I love history, more specifically I love Russian history, and it’s been a passion of mine for approaching 20 years. Why Russian history you ask? Because for an Englishman growing up in the 1980s Russia was a cold mysterious place somewhere far to the east with a completely different political system, which usually provided the bad guys in comics and films.
Famously described by Winston Churchill as “a riddle wrapped in a mystery inside an enigma.” it was this sense of mystery that initially attracted me to Russian history, combined with a real sense of Romance fostered by the occasional viewing of Dr. Zhivago (it’s still one of my favorite films) on wet Sunday afternoons. It’s the romance and tragedy on a breath-taking scale, which makes Russian History so fascinating, its rich pantheon of heroes and villains so irresistible; by understanding the history and culture of a people they become a lot less mysterious and more human too.
In order to take ones understanding of Russian history to the next level, it is my belief that a good knowledge of Russian is required, learning another Language has rewards which go beyond the obvious.
What I can do for the would be student of Russian history is provide a selection of books which will get him or her off to a solid start so they can develop their knowledge on solid foundations, all of these books are accessible and pleasant reading, I’ve savored many times.
20th Century Russian History
To the uninitiated the Russian Revolution can be a confusing period to understand. Orlando Figes’ Tour de Force will give the reader a complete understanding of the causes and the major figures of the Russian Revolution taking the reader from the Romanov Tercentenary up to the 1917 Revolution and the subsequent civil war, undoubtedly one of the major events in Russia’s 20th century. The beauty of this book is that it charts the impact of the revolution on a selection of figures both minor and major including the first head of the provisional Government Georgi Lvov and Tsarist General Aleksei Brusilov who ended up in the red army accepting that for better or worse the Russian people had rejected the imperial order, something the Whites had failed to grasp.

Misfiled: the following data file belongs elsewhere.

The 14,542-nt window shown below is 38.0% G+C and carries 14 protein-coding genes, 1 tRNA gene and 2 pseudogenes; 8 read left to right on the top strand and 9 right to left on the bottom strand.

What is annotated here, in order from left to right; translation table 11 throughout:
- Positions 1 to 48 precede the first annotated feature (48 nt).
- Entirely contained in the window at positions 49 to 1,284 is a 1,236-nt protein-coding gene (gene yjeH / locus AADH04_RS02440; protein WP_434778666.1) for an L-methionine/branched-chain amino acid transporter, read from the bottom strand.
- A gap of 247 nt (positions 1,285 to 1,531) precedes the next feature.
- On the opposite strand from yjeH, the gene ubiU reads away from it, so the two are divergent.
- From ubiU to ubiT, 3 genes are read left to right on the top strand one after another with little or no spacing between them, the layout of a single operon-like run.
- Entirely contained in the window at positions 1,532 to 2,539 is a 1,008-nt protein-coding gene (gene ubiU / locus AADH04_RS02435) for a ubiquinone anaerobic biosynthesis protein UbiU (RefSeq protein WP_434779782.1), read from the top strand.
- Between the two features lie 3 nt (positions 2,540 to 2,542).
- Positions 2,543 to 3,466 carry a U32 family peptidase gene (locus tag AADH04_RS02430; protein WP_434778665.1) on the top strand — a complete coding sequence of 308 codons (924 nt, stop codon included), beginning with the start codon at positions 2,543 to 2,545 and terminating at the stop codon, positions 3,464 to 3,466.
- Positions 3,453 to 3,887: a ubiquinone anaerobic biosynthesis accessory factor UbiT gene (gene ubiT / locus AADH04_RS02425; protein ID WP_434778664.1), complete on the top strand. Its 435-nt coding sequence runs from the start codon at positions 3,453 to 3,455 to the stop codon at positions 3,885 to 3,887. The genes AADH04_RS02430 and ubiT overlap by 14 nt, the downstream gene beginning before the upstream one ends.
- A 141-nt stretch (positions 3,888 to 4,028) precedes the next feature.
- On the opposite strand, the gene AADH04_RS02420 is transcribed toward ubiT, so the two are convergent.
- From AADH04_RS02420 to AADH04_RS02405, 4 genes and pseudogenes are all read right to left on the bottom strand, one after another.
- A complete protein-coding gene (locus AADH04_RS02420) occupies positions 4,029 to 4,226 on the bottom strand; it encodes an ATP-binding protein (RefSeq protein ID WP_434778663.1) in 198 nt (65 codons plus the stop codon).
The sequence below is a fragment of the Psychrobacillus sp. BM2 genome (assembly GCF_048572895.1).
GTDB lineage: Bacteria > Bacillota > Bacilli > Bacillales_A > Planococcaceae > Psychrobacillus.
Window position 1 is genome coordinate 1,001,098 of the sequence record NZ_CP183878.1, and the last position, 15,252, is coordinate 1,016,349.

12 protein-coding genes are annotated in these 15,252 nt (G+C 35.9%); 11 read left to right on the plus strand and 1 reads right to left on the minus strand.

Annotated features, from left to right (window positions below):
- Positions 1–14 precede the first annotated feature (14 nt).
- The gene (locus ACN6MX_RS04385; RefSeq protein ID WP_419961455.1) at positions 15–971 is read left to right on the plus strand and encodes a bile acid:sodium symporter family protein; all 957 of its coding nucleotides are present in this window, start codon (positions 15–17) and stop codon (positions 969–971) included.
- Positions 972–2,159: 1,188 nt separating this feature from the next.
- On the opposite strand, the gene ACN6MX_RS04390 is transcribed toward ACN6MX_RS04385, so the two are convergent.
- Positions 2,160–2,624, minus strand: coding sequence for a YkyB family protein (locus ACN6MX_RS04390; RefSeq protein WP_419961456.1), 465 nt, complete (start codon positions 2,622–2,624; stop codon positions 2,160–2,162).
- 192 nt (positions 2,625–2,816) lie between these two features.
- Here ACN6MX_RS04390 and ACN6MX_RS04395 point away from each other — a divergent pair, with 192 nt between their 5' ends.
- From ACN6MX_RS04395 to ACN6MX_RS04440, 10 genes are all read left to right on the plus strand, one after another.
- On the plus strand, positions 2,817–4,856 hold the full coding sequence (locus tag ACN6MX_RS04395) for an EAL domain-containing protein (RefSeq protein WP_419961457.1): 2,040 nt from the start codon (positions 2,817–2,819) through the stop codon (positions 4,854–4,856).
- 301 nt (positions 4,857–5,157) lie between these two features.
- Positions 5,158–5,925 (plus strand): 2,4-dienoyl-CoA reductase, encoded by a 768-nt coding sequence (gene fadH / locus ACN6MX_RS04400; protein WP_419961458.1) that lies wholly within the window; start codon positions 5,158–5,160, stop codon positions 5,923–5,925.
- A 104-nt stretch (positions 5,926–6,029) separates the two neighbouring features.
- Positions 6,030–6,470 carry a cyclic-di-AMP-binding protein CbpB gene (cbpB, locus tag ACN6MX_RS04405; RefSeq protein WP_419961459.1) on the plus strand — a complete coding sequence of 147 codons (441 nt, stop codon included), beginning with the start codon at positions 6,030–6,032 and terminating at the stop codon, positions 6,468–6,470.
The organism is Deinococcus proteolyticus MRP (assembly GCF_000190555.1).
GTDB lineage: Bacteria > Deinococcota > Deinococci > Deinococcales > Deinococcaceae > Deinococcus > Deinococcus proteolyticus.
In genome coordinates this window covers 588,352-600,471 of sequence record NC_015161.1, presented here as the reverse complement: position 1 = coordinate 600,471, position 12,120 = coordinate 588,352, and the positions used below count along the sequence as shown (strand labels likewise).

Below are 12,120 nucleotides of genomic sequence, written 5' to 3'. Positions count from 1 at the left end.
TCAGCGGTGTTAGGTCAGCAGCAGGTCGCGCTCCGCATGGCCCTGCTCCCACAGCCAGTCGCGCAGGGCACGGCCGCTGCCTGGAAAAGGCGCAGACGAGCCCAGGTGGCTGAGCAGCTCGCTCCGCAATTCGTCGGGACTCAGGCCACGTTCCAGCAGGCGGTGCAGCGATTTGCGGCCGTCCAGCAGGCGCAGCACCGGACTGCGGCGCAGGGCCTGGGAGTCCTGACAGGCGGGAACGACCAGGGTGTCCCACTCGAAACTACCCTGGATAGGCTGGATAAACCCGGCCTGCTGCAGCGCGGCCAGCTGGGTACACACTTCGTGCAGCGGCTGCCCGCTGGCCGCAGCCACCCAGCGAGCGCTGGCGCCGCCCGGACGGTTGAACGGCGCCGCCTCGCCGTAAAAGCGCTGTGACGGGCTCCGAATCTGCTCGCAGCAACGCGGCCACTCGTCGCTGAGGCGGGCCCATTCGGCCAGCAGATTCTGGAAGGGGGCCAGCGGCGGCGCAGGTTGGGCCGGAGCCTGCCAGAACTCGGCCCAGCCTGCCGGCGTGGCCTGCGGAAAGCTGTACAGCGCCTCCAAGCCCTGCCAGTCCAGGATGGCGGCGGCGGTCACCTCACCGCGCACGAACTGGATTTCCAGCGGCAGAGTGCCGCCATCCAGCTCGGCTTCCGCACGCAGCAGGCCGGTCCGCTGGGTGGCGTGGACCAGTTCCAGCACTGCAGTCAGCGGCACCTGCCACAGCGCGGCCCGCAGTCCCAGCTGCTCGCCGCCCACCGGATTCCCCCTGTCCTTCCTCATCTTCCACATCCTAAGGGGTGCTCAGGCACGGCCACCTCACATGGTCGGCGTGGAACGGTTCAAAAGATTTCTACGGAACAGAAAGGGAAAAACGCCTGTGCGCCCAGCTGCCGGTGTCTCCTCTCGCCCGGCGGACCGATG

This book chronicles the 900 Day siege of Leningrad it’s a beautifully written book which puts a very human face on the siege. It does this by following a number of ordinary and not so ordinary Leningraders with a definite emphasis on Intelligentsia figures, such as Olga Bergholtts and Anna Akhmatova through the events of the siege. The zhdanovshchina and the post war Leningrad affair are covered in some detail as the Communist party politicized the siege. It’s given me a desire to visit Питер (Piter - a loving short name the native use for St. Petersburg), which remains undimmed until this day. I’ve read a few books about the Siege of Leningrad and this book stands out because of the empathy it shares with the victims of the blockade is what makes this book extraordinary, it’s a very human moving history, particularly heartbreaking is the story of Tanya Savicheva and family, and that’s one tragedy amongst many in this book, it’s a book you’ll never forget reading. In the Words of Olga Bergholtts : Let no one forget. Let nothing be forgotten. This masterpiece is a fitting tribute to those who fell in the Seige.
Complete Russian History
In this book the former BBC Moscow Correspondent Martin Sixsmith guides the reader through the history of Russia from the days of kievan Rus’ through to the Putin era; it’s especially strong on the post-soviet era. Sixsmith clearly knows Russia and understands its people and cultures, making this book the perfect introduction to Russia and its history for the inquisitive.
For the history lover there is plenty of additional of additional material online, You Tube in particular is a great resource with Mosfilm generously putting translated versions of their back catalogue online.
I have to admit I particularly enjoy the Lyubov Orlova films such as
Sergei Eisenstein’s classics films are also available on there
So there’s no need to go splashing out on DVDs
Historical Music & Songs are also well represented on YouTube with
- В Землянке (V Zemylanke - In the dugout)
- Синий Платочек (Ciny Platochek - Blue Shawl) – although I’m not a massive fan of the Klavdia Shulzhenko version
- Боже Царя Храни (God Save the Tsar)
- Вы жертвою пали (You fell victim) - played at Bolshevik funerals
All being available, Siny platochek being my personal favorite there’s a few versions there.
The real gold standard resource is www.sovmusic.ru , which has songs/posters/audio recordings from the Soviet Era, invaluable for someone with an interest in those times
Learning about the Russian History and using the recourses will force you to see lots of the Russian language. Rather than learn Russian from transliterating the Cyrillic text on the side of T-34 battle tanks Суворов (Suvorov) as I did (it took hours), why not make life easy on yourself? With the excellent Russian Step by Step Learning Series of books which breaks an initially daunting task into easily digested chunks you (as I am now!) can do just that.